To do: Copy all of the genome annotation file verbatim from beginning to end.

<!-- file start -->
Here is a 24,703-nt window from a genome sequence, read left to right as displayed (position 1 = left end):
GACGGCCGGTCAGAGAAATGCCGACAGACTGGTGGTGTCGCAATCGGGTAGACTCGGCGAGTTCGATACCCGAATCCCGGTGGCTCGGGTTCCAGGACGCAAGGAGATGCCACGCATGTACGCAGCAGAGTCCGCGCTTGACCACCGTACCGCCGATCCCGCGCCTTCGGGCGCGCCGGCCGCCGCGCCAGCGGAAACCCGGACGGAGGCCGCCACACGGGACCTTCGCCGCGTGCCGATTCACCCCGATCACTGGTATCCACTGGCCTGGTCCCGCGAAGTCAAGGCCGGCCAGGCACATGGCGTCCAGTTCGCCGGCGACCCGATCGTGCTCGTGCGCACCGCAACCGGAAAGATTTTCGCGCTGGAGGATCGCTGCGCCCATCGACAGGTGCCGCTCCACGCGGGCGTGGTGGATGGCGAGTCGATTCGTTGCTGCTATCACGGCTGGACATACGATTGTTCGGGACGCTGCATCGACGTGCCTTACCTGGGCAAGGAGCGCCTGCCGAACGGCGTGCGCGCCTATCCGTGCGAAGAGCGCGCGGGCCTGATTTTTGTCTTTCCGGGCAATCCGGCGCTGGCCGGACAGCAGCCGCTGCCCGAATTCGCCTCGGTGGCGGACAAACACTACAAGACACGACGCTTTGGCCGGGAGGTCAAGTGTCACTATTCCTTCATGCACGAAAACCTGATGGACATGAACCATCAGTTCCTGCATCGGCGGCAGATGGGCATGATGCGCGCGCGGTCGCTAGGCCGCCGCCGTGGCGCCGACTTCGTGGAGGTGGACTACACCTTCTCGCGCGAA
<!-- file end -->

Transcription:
Here is a 24,703-nt window from a genome sequence, read left to right as displayed (position 1 = left end):
GACGGCCGGTCAGAGAAATGCCGACAGACTGGTGGTGTCGCAATCGGGTAGACTCGGCGAGTTCGATACCCGAATCCCGGTGGCTCGGGTTCCAGGACGCAAGGAGATGCCACGCATGTACGCAGCAGAGTCCGCGCTTGACCACCGTACCGCCGATCCCGCGCCTTCGGGCGCGCCGGCCGCCGCGCCAGCGGAAACCCGGACGGAGGCCGCCACACGGGACCTTCGCCGCGTGCCGATTCACCCCGATCACTGGTATCCACTGGCCTGGTCCCGCGAAGTCAAGGCCGGCCAGGCACATGGCGTCCAGTTCGCCGGCGACCCGATCGTGCTCGTGCGCACCGCAACCGGAAAGATTTTCGCGCTGGAGGATCGCTGCGCCCATCGACAGGTGCCGCTCCACGCGGGCGTGGTGGATGGCGAGTCGATTCGTTGCTGCTATCACGGCTGGACATACGATTGTTCGGGACGCTGCATCGACGTGCCTTACCTGGGCAAGGAGCGCCTGCCGAACGGCGTGCGCGCCTATCCGTGCGAAGAGCGCGCGGGCCTGATTTTTGTCTTTCCGGGCAATCCGGCGCTGGCCGGACAGCAGCCGCTGCCCGAATTCGCCTCGGTGGCGGACAAACACTACAAGACACGACGCTTTGGCCGGGAGGTCAAGTGTCACTATTCCTTCATGCACGAAAACCTGATGGACATGAACCATCAGTTCCTGCATCGGCGGCAGATGGGCATGATGCGCGCGCGGTCGCTAGGCCGCCGCCGTGGCGCCGACTTCGTGGAGGTGGACTACACCTTCTCGCGCGAA